6T SRAM WORKING AND FAILURE MECHANISM
|A. 6T SRAM Working|
|The SRAM cell operates in three basic modes that are Standby, Read and write mode . In Standby mode the SRAM cell is able to hold the data indefinitely as long as it is powered. So during standby mode the word line is grounded. In read mode the bit-lines are usually pre-charged to a high level (VDD) and then the word-line is selected (pulsed to a high level). On the side of the cell storing a logical ‘0’ (i.e., a low voltage), the bit-line is discharged via the access transistor and pull-down transistor, so that a differential voltage develops between the bit-lines . This differential voltage should be large enough for a sense amplifier to detect the state of the cell. The differential voltage must not be too large, however; otherwise the cross-coupled inverters could flip their state. (The read operation should be non-destructive). Boundary condition on M1 and M2 sizing to avoid read upset is achieved by equating discharging Current through M1 and M2 as given in equation 1.The cell ratio, which is the ratio of the strength(drive current) of the pull-down transistor to that of the access transistor, should be sufficiently large to ensure that such a read disturbance does not occur.|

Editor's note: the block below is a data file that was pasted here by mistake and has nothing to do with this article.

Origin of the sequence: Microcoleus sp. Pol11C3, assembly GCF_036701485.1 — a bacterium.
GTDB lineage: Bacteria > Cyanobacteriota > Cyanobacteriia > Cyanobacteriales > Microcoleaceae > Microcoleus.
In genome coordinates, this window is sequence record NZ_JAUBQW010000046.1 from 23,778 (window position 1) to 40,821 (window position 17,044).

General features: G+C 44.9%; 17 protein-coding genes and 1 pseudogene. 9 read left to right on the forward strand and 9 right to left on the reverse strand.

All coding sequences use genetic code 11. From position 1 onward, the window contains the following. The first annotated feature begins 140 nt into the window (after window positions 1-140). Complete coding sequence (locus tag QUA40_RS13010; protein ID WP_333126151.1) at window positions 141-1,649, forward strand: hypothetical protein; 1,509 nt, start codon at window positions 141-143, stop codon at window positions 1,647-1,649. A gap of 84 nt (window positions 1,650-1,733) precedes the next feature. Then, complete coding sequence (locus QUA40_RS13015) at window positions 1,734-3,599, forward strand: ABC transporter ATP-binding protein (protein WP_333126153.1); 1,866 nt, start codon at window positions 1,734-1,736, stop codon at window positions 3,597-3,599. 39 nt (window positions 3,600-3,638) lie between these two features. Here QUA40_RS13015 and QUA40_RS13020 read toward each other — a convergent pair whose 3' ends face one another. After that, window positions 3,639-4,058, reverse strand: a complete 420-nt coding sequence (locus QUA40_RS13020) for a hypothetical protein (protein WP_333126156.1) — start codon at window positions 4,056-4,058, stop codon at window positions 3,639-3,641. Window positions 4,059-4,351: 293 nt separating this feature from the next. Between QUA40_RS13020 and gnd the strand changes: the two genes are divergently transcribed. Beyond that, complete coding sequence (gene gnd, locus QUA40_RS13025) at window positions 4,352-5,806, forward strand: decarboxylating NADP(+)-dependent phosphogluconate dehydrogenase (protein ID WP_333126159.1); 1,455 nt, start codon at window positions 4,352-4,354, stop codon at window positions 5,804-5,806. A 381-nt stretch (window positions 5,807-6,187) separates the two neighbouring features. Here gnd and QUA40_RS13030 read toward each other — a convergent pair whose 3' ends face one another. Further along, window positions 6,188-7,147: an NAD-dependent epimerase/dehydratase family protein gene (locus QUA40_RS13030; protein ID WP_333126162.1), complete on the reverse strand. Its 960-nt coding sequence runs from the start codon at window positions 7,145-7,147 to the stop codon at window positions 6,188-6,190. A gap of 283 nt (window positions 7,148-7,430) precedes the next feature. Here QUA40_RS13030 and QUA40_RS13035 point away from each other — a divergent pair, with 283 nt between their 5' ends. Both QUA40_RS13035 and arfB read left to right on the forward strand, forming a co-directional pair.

|This simplifies to|
|Where CR is called Cell Ratio or β ratio defined as,|
|Cell Ratio (CR) = (W1/L1) / (W2/L2)|